of the intellectual and spiritual life. The experience is so foundational, they do not really see it, at least at first. With their return home, they are better able

to strive for the priorities they want. They have lived them, and they are that much better formed to be able to achieve what they desire. 

J-Term in Mexico City


T wenty-five years ago, Don needed a Rome program so that students could have the opportunity to experience the universal character of the Church in the city that is the heart of the Church. He was right. But it had to be a different kind of program from the usual Rome study Briel said that Catholic Studies abroad. He was right again. The result is a truly distinctive program in the heart of Rome woven of four intentionally interrelated elements: culture, intellectual life, spiritual life and friendship in community. Culture. That Rome has been inhabited without interruption for perhaps as long as five millennia means that the culture is deep and rich. Our students experience this

I n addition to a study abroad experience in Rome, Catholic Studies offers a J-Term program in Mexico City. Developed in 2019, this course is divided into three distinct, yet interrelated, parts: an on-campus academic exploration of the cultural, historical, theological and social dimensions of the encounter between the West and Indigenous as well as Christian and secular cultures; an immersive experience in Mexico City where students explore how Our Lady’s appearance influenced the development of the Latino people, examine precolonial history and the European encounter with this Indigenous culture, and engage with residents of a garbage dump and a poor parish where they encounter firsthand the challenges and secularization of Mexican culture; and a local engagement of the opportunities and challenges facing the growing Latino community in the Twin Cities metro area. Like Rome, the Mexico City program weaves together four intentionally interrelated elements – culture, intellectual life, spiritual life and friendship in community – and has a transformative effect on our students.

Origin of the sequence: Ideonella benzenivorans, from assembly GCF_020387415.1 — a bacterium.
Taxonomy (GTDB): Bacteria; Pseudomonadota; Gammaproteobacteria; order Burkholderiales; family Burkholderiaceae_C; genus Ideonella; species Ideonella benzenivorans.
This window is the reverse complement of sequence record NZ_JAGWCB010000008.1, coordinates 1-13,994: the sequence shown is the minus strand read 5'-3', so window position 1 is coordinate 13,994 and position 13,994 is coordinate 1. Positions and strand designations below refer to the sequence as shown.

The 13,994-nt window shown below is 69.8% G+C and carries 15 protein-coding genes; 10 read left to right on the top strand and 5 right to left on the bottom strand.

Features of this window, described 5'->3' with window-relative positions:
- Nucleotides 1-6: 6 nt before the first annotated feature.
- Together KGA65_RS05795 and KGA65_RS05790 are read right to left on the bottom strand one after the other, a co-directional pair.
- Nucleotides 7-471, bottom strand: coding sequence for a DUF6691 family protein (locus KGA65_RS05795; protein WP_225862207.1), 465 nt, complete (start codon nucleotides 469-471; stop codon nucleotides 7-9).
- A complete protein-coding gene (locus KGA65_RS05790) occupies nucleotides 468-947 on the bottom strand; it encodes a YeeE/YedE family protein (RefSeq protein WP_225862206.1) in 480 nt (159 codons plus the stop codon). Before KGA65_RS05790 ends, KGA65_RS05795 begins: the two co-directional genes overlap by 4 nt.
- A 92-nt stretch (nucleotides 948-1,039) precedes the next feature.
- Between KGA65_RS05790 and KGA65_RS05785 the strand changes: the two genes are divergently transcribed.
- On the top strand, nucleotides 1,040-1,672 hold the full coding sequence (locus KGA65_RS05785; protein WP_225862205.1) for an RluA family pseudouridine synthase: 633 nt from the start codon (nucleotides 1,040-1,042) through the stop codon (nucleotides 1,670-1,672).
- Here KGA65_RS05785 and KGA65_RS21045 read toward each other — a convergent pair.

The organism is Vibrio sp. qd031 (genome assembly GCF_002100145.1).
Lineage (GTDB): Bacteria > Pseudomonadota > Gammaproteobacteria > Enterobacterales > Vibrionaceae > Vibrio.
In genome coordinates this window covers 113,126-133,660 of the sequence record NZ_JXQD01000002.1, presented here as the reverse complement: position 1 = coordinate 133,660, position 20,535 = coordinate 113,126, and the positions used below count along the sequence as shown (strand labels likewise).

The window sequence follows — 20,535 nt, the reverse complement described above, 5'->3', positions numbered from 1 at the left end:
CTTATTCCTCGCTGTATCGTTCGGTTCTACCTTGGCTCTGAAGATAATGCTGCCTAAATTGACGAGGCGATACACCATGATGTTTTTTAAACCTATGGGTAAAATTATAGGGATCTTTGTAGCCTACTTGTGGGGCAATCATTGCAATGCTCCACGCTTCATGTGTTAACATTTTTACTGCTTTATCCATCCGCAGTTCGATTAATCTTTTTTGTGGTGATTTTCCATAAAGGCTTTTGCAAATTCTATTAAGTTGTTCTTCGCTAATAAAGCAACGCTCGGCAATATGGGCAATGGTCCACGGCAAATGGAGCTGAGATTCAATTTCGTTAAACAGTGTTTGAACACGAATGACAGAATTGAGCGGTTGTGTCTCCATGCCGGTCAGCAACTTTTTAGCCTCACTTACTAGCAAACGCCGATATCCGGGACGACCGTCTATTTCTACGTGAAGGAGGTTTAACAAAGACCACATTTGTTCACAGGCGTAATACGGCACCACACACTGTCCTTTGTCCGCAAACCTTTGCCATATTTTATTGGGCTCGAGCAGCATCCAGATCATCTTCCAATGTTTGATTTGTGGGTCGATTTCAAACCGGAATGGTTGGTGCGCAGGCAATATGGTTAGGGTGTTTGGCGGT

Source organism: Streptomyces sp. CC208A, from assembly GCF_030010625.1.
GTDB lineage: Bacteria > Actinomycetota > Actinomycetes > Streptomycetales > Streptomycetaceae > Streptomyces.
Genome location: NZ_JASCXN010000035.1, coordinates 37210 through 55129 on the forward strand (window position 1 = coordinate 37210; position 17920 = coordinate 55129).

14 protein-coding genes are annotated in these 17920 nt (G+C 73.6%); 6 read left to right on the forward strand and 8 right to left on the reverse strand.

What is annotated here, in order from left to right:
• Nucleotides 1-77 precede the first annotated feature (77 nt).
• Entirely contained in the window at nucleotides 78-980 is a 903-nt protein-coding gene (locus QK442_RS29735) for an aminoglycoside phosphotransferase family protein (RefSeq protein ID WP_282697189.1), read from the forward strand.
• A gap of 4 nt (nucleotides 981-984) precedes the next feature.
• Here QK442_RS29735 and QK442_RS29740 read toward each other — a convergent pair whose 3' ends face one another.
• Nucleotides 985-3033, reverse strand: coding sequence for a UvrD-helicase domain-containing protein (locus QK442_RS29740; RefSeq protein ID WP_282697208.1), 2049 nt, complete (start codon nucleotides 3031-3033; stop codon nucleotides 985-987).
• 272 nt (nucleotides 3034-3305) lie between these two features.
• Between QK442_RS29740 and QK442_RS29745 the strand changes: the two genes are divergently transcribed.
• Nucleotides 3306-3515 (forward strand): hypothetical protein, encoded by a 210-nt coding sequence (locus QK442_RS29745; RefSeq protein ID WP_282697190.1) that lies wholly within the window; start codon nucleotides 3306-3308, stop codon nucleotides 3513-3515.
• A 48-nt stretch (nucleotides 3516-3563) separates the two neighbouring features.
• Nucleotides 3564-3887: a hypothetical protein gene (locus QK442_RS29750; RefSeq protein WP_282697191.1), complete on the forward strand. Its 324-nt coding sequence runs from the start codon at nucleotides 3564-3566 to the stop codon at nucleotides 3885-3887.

cultural reality in many ways. Perhaps the most important, to my mind, is that they walk a lot. I encourage them to feel the city in their muscles. Given that Rome really is built on hills, they do indeed feel it every day as they walk among the ruins, churches, piazzas, fountains, and obelisks. Intellectual life. Our students study at the Pontifical University of St. Thomas, otherwise known as the Angelicum, with students from all over the world. We always have an Art History course for our students. To study art in Rome is so arresting because the art is all

around you. Students start to see things in the churches they visit as a result of what they are studying. The cultural and the intellectual meet. Spiritual life. The sheer number and beauty of the churches make almost inevitably for an intensification of our students’ spiritual lives. Students will come to have a favorite church to which they will return over the course of their semester in Rome. It might be one of the major basilicas or an all-but-unnoticed gem on a side street. The spiritual and the cultural come together.

2003  After a remodel and much anticipation, the Center for Catholic Studies moves into its new home in


 A Catholic women’s floor is established in Dowling Hall; the year following, a Catholic men’s floor begins

 The Terrence J. Murphy Institute, the second of the Center’s institutes, is established. It is a joint venture between the University of St. Thomas School of Law and the Center for Catholic Studies and under the leadership of founding co-directors, Dr. Robert Kennedy and Tom Berg, J.D.

 Father Bill Baer, rector of Saint John Vianney College Seminary (SJV), and Dr. John Boyle

in Ireland Hall. In addition to the dormitory experiences,

Sitzmann Hall, made possible by a generous donation from Eugene V. and Faye J. Sitzmann.

team teach Introduction to Catholic Doctrine and the Sacraments to the SJV men, beginning a collaboration of intellectual formation between Catholic Studies and the college seminary.